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London Bridge attack: Police investigating ringleader ‘did not know’ he featured in jihadi documentary

Team investigating Khuram Butt ‘not told’ about warning to terror hotline 

Lizzie Dearden
Security Correspondent
Wednesday 05 June 2019 07:12 BST
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London Bridge attacker Khuram Butt appearing in Channel 4's 'Jihadis Next Door' documentary
London Bridge attacker Khuram Butt appearing in Channel 4's 'Jihadis Next Door' documentary (Metropolitan Police)

Police investigating the ringleader of the London Bridge attack did not know that he was reported to a terror hotline and appeared in a documentary on jihadis, an inquest has heard.

The senior counterterror officer who was charged with investigating Khuram Butt for two years before the atrocity in 2017 admitted a “failing” in how a warning from his brother-in-law was handled.

Butt was known to be a member of Anjem Choudary’s al-Muhajiroun (ALM) network of Islamists and the subject of a joint MI5 and police operation.

He was being watched for potential attack planning when a fresh alert came in on 30 September 2015.

The Old Bailey heard that Usman Darr, the brother of Butt’s wife, called the national terror hotline to report “radical changes in his personality”.

Mr Darr said the would-be terrorist was distributing jihadi texts, links to websites and “becoming increasingly extreme in his views”.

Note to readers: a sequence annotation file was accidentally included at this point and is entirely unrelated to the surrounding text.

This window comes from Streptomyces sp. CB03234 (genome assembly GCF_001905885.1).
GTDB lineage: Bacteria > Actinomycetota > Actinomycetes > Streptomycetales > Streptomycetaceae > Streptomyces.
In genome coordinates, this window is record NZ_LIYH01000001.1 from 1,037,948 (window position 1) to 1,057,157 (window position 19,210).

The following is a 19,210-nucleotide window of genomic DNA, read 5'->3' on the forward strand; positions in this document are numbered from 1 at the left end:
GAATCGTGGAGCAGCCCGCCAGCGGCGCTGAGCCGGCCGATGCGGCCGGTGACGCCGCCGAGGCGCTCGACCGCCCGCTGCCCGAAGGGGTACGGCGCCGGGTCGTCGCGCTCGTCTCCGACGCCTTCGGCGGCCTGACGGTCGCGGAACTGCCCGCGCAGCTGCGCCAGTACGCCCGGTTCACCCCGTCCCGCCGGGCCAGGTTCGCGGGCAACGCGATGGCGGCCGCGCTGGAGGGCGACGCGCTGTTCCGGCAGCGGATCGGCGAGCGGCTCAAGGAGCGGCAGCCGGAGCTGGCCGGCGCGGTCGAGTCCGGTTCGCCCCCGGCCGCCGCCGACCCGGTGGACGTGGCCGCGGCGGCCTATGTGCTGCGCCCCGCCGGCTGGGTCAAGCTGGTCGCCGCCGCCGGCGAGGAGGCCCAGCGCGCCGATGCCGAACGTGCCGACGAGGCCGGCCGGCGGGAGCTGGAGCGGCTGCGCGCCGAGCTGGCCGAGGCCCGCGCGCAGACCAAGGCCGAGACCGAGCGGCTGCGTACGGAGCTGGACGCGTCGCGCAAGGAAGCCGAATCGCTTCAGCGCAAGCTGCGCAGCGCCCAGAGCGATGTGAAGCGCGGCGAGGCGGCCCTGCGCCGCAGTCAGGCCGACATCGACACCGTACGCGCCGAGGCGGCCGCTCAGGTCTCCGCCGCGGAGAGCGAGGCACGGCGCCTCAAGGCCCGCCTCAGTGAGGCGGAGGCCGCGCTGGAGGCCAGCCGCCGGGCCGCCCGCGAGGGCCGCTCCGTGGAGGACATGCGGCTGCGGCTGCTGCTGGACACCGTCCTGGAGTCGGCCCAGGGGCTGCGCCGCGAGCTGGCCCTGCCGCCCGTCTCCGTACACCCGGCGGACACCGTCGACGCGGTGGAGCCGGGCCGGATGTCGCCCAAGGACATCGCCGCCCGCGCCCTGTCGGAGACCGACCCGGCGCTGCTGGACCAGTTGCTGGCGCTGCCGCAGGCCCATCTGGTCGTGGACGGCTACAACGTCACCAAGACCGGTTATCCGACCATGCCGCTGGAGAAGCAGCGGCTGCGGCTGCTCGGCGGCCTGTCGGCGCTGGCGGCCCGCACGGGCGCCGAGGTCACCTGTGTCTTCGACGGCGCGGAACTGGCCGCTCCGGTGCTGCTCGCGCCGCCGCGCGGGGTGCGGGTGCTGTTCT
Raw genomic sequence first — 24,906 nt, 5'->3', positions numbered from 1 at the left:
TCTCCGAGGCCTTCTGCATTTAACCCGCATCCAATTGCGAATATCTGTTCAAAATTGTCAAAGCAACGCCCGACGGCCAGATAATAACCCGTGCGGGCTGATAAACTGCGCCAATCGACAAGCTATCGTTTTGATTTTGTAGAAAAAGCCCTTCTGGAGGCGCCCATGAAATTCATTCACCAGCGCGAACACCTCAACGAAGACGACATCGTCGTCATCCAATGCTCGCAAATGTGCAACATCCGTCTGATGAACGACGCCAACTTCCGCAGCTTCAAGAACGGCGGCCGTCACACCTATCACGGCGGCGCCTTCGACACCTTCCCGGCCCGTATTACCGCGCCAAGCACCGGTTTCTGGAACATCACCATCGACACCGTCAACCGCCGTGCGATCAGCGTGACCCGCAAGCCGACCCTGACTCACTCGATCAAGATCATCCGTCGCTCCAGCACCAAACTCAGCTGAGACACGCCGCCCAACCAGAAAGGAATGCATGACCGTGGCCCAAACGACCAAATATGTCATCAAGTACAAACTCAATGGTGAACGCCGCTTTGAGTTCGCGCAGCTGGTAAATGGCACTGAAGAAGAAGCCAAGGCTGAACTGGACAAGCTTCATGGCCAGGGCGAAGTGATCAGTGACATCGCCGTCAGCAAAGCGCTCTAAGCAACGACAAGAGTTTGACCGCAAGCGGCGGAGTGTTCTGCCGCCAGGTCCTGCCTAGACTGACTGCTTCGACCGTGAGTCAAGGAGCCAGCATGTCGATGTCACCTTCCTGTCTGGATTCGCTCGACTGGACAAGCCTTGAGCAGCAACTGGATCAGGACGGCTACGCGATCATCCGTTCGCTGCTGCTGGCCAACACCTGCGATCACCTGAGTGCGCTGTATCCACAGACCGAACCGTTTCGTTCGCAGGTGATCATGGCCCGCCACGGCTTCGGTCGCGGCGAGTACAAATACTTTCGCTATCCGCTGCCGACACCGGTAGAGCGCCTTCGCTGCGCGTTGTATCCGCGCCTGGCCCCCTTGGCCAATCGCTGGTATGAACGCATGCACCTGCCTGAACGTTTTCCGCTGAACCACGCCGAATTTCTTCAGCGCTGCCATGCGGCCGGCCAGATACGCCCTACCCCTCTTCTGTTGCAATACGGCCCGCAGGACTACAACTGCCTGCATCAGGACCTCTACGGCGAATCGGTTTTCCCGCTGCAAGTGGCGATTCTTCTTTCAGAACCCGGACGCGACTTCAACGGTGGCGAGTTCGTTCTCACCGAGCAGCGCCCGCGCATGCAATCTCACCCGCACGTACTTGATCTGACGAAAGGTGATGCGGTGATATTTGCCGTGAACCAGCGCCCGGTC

But the Metropolitan Police officer who headed the police investigation, who can only be named as Witness M because of an anonymity order, said his team was not told of the call.

The officer said the information went to another team investigating ALM, who focused on another extremist mentioned in the same call.

“It did not come to me, nor did not come to anyone in my team, and that was a failing,” witness M told the inquest on Tuesday. “I think the assessment was wrong.”

Jonathan Hough QC, counsel to the inquest, asked the officer: “Would you accept that where you have the situation of a family member calling to express concerns about somebody who happens to be under investigation, it’s very unsatisfactory that the investigation team doesn’t hear of that report?”

Witness M replied: “In short, yes. It denied us the option of discussing that information with MI5 and how it fitted into the bigger picture, and the option of what action to take.”

In the same month Butt was assessed by the security service as a “strong risk” of staging a terror attack on his own, but there was no evidence of active attack planning, the Old Bailey heard.

He was found to be “aspirational” in wanting to stage an attack but not having the ability to do so.

Witness M said he was unaware that Butt appeared in a Channel 4 documentary, called The Jihadis Next Door, which was broadcast in January 2016.

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It showed the would-be terrorist with other ALM members in Regent’s Park, making extremist statements and praying with a flag used by Isis and al-Qaeda.

Witness M said the footage was reviewed by a different police team, adding: “I wasn’t aware of Khuram Butt within that programme, but I was aware that an assessment had been made around the programme.”

The officer told the court that another police team found “there were no criminal offences that required further investigation” and that his investigators already knew Butt was associating with the extremists shown in the documentary.